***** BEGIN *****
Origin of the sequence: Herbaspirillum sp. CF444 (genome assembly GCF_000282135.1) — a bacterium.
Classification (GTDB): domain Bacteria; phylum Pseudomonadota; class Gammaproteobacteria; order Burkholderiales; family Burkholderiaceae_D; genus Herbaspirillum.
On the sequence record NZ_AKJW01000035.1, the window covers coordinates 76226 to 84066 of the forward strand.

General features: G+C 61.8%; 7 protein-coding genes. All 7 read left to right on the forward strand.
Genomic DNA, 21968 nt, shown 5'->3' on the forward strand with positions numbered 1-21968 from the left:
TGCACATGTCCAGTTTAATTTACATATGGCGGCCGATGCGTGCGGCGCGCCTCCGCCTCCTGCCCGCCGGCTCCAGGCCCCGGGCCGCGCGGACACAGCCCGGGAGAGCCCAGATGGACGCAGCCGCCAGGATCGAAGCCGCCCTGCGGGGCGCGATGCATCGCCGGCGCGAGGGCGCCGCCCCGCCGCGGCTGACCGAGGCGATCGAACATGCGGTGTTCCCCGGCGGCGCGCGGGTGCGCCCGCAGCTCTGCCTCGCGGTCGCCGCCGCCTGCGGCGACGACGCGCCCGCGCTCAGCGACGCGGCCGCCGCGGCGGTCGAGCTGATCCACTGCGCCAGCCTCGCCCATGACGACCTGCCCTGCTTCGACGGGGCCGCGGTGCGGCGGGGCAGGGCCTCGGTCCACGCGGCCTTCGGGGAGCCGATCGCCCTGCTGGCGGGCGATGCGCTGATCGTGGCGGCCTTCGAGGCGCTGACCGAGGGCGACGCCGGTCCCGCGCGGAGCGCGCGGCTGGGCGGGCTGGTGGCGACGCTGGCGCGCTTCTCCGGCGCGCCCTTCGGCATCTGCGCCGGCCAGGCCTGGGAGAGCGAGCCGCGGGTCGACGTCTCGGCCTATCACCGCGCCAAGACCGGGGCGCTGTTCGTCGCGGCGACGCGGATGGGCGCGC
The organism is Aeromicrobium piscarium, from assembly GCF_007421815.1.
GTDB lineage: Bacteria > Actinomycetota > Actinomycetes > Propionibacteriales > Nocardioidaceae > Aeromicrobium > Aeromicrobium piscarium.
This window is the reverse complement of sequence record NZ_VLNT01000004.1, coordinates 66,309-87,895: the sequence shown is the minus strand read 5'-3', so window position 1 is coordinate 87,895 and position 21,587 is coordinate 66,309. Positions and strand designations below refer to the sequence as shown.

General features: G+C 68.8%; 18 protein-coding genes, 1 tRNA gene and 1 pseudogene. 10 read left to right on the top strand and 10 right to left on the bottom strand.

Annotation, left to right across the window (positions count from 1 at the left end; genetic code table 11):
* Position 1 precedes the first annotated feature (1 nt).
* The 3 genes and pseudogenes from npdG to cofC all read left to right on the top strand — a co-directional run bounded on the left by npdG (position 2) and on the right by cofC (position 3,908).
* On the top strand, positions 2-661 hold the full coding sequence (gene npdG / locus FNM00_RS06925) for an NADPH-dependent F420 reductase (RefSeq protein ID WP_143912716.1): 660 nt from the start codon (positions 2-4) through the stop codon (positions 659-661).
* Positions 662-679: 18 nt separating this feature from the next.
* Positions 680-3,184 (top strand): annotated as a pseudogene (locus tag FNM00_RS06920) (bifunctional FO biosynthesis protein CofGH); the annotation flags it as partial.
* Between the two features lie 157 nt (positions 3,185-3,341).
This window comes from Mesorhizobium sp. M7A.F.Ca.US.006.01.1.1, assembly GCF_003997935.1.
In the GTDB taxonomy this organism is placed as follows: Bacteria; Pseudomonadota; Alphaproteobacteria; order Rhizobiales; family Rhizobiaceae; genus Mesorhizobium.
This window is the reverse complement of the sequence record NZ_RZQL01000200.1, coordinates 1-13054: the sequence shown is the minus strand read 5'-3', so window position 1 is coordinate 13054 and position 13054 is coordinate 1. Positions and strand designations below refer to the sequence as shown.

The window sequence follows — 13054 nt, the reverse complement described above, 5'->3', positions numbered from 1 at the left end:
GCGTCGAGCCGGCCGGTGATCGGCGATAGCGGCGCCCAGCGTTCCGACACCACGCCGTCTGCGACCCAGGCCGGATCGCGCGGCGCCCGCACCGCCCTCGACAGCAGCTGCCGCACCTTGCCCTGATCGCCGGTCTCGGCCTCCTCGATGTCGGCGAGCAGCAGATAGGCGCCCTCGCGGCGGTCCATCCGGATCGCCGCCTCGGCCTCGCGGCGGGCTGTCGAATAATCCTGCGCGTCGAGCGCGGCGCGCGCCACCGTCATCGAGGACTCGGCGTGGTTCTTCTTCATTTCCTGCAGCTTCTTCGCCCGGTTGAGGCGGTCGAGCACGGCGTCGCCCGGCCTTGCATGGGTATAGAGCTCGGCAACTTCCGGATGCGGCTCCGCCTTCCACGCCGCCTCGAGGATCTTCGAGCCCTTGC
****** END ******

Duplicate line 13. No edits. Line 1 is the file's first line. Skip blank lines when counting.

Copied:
* The 3 genes and pseudogenes from npdG to cofC all read left to right on the top strand — a co-directional run bounded on the left by npdG (position 2) and on the right by cofC (position 3,908).